- Your threat can get out of hand fast when raising it with Collateral Damage or Local Trouble. Secrecy decks are out of the question, and players should bring some sort of threat reduction if they are planning to stall a few rounds.
- Local Trouble can make your most valuable heroes worthless unless you have good ways to lower your threat. Try to pack some condition control like Bulwark of the West or Miner of the Iron Hills.
- Willpower will get you nowhere in the first few stages of the quest, try to build your deck accordingly by having a lot of attack power on the table from your heroes. Willpower will only be a concern during the final stage, so try to get some high willpower allies out before that time. Using Tactics Eowyn’s ability on turn 1 will also boost you straight through to the next stage probably. She also sports some good willpower for the later stages.
- Remember that you cannot optionally engage enemies during stage 3, this includes the additional optional engagement from Halbarad. Players will have to take the enemies without getting to pick which enemy goes to who. This can make the Brigands extremely dangerous. Try to raise their engagement cost by playing Take No Notice or Lore Pippin. This way you might avoid having to engage Umbar Assassin.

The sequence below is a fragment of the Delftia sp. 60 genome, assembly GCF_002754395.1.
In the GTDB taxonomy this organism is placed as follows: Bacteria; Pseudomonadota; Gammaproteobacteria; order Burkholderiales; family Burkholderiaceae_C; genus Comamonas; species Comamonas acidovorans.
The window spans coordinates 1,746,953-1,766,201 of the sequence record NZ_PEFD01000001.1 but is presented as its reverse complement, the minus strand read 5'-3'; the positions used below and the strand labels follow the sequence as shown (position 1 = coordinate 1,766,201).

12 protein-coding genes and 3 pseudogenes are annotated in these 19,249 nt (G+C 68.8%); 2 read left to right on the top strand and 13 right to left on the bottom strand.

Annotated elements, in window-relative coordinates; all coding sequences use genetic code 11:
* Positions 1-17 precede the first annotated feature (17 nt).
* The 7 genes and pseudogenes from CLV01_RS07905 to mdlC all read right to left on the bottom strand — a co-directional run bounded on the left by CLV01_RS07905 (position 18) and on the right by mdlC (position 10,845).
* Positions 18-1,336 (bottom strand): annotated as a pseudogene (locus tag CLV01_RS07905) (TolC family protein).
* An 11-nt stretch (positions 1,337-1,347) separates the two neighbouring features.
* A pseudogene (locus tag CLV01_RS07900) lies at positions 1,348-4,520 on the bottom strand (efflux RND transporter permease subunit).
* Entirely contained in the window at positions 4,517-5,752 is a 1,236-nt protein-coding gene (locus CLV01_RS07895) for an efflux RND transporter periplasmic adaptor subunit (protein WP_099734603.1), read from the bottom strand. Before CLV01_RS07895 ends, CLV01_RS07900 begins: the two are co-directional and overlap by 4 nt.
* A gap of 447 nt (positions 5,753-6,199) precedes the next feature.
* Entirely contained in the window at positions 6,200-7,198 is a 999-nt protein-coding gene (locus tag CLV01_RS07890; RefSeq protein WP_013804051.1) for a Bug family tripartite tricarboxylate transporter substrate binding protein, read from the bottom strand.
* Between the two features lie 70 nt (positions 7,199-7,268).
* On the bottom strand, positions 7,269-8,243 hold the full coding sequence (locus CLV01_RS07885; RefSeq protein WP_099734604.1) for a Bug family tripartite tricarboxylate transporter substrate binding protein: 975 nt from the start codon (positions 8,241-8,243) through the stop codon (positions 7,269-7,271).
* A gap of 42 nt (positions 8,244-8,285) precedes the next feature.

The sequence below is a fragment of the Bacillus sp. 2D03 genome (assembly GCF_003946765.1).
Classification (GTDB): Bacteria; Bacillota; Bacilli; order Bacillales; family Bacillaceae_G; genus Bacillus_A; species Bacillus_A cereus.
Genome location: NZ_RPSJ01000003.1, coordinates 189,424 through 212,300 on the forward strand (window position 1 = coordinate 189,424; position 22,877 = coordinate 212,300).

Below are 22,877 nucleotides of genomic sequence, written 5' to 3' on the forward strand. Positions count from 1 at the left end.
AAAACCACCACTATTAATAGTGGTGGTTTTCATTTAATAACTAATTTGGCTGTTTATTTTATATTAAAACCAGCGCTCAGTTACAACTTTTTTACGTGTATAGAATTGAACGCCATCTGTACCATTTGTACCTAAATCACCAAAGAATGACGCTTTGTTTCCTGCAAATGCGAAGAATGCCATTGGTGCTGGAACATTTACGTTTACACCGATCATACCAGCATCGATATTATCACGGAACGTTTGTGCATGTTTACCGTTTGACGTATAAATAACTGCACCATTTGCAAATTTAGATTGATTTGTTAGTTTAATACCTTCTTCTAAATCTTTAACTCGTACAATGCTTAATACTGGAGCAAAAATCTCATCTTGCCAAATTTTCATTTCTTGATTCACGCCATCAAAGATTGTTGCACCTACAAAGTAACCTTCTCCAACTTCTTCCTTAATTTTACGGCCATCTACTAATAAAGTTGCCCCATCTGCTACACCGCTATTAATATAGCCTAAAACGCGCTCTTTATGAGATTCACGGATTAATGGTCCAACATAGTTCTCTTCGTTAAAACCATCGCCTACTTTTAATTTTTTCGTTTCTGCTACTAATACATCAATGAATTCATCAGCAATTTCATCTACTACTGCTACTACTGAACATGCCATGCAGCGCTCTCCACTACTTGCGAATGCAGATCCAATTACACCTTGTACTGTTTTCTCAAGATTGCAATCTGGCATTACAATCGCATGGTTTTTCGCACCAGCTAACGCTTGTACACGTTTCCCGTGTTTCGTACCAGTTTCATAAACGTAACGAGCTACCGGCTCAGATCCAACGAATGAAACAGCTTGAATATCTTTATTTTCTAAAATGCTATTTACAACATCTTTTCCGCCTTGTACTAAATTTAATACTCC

So ends the first review of this new cycle. With plenty of quests to come, I will be back soon with Into Ithilien. I will also still be looking for other people to write analyses on their favourite quests. Let me know if you would like to claim a quest that hasn’t been covered yet. You can check which quests have been claimed already by going the page of each cycle. For now, enjoy your week and look forward to Into Ithilien (boy, that is going to be a pain.)